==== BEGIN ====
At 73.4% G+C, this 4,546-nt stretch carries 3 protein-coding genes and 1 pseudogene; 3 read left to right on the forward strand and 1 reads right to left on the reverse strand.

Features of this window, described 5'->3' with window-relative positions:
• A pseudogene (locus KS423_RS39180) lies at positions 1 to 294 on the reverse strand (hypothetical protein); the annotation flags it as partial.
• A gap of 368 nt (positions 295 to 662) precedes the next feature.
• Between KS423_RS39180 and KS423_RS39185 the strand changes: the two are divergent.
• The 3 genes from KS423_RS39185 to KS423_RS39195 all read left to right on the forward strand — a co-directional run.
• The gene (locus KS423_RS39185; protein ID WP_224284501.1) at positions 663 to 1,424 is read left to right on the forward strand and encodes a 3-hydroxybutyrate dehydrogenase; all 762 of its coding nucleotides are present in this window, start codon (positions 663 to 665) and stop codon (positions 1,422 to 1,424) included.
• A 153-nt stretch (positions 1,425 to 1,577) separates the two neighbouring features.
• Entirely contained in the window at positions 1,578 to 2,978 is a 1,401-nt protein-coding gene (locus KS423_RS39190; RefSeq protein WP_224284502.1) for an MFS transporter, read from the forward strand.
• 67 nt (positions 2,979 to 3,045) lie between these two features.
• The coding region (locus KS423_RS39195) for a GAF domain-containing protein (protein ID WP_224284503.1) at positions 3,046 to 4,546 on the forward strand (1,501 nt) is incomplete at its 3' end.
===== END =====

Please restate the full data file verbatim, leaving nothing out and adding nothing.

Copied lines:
At 73.4% G+C, this 4,546-nt stretch carries 3 protein-coding genes and 1 pseudogene; 3 read left to right on the forward strand and 1 reads right to left on the reverse strand.

Features of this window, described 5'->3' with window-relative positions:
• A pseudogene (locus KS423_RS39180) lies at positions 1 to 294 on the reverse strand (hypothetical protein); the annotation flags it as partial.
• A gap of 368 nt (positions 295 to 662) precedes the next feature.
• Between KS423_RS39180 and KS423_RS39185 the strand changes: the two are divergent.
• The 3 genes from KS423_RS39185 to KS423_RS39195 all read left to right on the forward strand — a co-directional run.
• The gene (locus KS423_RS39185; protein ID WP_224284501.1) at positions 663 to 1,424 is read left to right on the forward strand and encodes a 3-hydroxybutyrate dehydrogenase; all 762 of its coding nucleotides are present in this window, start codon (positions 663 to 665) and stop codon (positions 1,422 to 1,424) included.
• A 153-nt stretch (positions 1,425 to 1,577) separates the two neighbouring features.
• Entirely contained in the window at positions 1,578 to 2,978 is a 1,401-nt protein-coding gene (locus KS423_RS39190; RefSeq protein WP_224284502.1) for an MFS transporter, read from the forward strand.
• 67 nt (positions 2,979 to 3,045) lie between these two features.
• The coding region (locus KS423_RS39195) for a GAF domain-containing protein (protein ID WP_224284503.1) at positions 3,046 to 4,546 on the forward strand (1,501 nt) is incomplete at its 3' end.